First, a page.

Does Trump Fit This Definition? This is one of the closest parallels to Trump's situation. His campaign is designed around the notion that he is the anti-politician, speaking off the cuff, giving emotional responses and "saying what's on his mind," even if what's on his mind is contradictory or deeply problematic. He opposes himself to experienced career politicians, of whom Clinton is the archetype.
Fascists Require Enemies And Define Themselves Against Them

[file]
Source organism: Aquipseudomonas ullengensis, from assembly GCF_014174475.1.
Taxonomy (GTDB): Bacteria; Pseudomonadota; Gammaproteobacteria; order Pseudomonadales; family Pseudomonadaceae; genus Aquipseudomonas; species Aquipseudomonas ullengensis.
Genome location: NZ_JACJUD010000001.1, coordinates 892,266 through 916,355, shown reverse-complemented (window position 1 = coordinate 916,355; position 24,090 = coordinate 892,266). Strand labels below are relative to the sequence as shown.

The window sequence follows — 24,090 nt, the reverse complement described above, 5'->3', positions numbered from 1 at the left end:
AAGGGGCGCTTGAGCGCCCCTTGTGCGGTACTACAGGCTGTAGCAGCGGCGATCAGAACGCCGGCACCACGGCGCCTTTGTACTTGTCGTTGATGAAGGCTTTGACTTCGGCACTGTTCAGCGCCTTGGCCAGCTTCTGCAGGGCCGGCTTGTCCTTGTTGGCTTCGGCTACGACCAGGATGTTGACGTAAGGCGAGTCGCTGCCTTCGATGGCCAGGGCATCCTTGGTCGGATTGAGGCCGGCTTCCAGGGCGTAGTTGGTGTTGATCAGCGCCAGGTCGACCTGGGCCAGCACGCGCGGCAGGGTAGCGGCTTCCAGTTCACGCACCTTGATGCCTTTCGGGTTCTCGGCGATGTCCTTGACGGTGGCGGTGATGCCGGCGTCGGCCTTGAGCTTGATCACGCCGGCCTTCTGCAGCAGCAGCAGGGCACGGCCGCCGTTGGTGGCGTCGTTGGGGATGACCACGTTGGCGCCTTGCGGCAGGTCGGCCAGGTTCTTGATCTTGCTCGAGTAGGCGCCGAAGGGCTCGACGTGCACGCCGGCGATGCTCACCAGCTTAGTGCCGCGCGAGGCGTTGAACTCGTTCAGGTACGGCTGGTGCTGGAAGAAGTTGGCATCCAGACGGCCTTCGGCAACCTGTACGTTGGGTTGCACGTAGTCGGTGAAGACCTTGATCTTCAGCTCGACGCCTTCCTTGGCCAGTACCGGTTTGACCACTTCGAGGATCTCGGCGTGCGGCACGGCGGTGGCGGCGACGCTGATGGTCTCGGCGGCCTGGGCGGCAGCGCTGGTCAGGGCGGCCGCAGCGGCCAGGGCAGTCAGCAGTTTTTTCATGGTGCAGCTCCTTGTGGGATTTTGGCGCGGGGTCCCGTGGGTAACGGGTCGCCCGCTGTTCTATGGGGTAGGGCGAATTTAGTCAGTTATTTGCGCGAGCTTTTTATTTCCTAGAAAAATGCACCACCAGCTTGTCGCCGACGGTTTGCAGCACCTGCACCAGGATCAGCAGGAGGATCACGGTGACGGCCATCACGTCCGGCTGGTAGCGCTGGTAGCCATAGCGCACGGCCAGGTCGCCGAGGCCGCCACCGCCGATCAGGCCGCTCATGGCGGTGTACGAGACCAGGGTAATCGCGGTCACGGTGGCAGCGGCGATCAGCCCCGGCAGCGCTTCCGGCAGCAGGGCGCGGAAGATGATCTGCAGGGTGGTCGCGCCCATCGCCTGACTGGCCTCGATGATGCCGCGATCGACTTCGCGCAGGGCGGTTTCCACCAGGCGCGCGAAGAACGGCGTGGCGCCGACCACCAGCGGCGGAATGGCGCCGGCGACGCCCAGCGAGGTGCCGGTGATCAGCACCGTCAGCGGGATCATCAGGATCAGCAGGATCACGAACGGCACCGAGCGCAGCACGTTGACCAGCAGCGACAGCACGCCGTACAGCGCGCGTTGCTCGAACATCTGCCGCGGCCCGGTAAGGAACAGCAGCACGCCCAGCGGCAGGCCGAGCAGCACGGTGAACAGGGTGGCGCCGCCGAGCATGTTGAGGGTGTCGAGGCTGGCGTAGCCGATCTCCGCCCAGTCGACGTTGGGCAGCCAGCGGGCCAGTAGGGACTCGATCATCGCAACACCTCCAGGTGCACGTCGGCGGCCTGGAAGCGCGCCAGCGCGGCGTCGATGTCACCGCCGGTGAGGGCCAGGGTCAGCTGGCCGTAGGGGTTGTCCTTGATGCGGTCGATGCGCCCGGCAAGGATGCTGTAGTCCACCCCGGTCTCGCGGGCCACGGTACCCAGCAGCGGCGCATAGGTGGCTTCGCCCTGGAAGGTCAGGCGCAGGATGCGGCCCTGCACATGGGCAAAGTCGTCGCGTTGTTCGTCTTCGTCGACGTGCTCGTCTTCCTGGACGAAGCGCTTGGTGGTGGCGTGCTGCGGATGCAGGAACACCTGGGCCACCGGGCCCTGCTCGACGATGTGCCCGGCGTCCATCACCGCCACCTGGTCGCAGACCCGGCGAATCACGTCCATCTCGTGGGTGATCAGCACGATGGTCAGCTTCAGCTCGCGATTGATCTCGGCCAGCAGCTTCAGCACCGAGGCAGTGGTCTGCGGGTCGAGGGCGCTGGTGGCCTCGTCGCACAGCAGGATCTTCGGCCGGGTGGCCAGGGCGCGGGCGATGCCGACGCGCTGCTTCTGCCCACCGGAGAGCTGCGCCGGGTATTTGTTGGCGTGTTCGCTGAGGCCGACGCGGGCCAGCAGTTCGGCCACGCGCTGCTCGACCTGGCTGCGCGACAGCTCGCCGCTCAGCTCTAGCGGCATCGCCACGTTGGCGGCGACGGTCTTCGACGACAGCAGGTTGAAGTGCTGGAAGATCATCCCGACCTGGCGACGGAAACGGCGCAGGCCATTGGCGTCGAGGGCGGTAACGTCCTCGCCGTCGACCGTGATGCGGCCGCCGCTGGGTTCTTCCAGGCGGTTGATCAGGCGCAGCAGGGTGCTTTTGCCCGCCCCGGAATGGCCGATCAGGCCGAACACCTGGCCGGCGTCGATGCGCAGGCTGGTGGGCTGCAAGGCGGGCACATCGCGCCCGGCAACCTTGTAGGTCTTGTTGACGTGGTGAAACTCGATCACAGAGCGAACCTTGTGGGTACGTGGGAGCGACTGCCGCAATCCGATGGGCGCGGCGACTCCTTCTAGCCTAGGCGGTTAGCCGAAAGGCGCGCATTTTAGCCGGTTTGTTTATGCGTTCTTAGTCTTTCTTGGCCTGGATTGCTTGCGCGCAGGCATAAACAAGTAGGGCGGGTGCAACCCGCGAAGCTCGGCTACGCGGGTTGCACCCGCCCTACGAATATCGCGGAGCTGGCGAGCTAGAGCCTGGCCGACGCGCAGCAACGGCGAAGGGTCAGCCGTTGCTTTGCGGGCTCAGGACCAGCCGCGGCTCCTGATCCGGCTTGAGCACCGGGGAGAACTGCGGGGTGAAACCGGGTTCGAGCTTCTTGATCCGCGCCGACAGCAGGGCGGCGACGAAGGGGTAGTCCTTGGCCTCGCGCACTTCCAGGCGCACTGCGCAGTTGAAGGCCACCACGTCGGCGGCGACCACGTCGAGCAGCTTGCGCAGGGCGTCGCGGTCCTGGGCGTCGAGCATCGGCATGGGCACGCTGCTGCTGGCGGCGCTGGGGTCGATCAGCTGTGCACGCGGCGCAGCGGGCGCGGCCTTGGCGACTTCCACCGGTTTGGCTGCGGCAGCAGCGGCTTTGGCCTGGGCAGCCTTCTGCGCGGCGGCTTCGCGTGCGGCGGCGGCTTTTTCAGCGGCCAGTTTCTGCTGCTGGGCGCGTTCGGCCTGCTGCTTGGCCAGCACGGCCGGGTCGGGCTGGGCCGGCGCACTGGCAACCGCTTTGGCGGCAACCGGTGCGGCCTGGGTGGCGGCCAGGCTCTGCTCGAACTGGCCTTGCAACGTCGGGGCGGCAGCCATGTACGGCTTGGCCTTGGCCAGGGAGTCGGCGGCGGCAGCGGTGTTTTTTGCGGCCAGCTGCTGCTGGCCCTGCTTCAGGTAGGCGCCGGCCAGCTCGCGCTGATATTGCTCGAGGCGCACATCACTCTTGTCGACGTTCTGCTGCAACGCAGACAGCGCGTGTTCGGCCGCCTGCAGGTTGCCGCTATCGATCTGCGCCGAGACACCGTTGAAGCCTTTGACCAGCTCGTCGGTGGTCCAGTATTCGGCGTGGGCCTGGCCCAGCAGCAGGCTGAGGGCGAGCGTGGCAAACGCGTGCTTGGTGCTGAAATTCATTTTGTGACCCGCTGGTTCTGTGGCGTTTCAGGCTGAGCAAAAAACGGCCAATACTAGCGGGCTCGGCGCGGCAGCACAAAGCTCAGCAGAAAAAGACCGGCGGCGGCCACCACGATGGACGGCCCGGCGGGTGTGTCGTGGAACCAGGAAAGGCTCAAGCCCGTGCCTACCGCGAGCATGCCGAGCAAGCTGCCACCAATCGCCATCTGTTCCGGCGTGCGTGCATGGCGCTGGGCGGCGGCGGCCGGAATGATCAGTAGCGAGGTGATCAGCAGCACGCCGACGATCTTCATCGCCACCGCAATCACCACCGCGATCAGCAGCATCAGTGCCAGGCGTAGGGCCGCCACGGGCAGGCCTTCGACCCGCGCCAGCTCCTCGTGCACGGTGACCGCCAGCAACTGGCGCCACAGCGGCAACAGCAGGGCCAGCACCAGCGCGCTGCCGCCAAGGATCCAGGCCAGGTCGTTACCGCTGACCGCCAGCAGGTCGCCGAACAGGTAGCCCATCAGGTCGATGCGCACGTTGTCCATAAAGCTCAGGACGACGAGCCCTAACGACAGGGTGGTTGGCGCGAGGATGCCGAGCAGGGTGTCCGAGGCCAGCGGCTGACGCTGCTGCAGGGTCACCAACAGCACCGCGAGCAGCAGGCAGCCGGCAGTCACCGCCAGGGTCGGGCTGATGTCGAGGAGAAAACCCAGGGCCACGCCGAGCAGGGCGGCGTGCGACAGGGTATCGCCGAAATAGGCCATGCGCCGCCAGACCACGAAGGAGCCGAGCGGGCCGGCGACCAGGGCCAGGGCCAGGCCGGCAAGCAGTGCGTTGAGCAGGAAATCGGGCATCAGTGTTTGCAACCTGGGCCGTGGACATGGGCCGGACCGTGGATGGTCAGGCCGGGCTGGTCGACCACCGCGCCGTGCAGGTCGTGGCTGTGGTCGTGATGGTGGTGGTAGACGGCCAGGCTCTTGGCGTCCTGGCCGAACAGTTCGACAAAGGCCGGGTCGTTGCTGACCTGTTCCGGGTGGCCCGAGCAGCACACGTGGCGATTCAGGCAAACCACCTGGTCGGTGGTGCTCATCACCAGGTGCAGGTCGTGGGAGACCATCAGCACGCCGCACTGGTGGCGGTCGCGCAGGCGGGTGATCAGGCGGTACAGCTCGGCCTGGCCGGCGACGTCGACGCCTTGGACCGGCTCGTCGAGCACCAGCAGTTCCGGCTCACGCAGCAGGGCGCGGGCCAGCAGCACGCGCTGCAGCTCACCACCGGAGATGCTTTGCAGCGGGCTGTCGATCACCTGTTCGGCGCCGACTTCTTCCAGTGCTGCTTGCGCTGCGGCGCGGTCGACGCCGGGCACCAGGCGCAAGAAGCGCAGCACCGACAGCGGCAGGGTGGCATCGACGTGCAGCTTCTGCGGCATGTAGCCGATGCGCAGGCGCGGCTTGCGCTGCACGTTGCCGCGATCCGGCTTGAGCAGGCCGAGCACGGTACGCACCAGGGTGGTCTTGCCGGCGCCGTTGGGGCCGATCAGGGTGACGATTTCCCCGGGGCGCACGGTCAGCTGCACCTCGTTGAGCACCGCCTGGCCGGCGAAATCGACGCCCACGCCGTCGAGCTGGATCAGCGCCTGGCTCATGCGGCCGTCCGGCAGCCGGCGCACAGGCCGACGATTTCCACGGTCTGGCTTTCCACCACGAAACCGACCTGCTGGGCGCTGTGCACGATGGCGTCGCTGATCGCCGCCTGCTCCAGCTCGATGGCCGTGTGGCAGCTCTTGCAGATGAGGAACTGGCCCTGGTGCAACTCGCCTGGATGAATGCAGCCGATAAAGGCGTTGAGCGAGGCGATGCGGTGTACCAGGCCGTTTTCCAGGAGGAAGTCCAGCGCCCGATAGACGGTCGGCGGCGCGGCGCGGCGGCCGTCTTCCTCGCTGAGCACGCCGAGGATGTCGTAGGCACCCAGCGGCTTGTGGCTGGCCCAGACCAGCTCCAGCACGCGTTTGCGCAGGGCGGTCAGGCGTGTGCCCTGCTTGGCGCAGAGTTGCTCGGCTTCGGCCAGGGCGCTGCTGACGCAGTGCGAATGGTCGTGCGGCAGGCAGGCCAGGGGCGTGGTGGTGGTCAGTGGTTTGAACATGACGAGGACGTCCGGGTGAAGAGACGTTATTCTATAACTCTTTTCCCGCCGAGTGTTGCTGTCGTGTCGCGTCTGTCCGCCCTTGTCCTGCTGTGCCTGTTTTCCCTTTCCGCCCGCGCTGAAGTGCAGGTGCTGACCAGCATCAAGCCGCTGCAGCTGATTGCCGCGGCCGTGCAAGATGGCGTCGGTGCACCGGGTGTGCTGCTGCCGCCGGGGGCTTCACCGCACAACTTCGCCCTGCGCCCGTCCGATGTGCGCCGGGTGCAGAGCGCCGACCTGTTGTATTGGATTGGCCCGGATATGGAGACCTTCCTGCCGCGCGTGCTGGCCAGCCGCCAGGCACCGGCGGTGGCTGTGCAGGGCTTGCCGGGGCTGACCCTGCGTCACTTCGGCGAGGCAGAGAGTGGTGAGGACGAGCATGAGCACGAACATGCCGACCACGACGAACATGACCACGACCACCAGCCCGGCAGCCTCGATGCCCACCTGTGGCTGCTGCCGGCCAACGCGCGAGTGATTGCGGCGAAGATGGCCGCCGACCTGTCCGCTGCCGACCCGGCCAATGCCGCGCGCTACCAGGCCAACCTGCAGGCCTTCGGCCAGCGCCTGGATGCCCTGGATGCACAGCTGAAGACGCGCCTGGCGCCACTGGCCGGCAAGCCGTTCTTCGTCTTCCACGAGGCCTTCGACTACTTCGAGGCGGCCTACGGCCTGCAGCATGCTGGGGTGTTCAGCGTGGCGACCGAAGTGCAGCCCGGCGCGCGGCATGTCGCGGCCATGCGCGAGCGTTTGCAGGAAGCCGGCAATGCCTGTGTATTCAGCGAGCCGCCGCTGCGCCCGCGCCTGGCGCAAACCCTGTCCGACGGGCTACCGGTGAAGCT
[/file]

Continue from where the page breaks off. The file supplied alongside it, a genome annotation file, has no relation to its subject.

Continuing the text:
What Does This Mean? There are several models of state in history that have defined themselves using external enemies, but there's something special about the way in which fascists did it. "Fascism found... an alternative principle in the nation, as it defines itself in its struggle against national enemies," one expert notes: the threat was to everybody, as part of the national identity, and was a building-block of the arsenal fascist leaders used to bind people together. It's a criticism once expressed by Leon Trotsky, who thought that fascism needed "external enemies" to satisfy its national supporters. Groups both within and outside of the state will be demonized by fascist leaders, as part of its core ideology, what Matthew Feldman, in Fascism: The Nature Of Fascism, defines as "[the] glorification of war [and] struggle." If you're calling somebody a fascist, you're saying they basically use enemies to justify violence.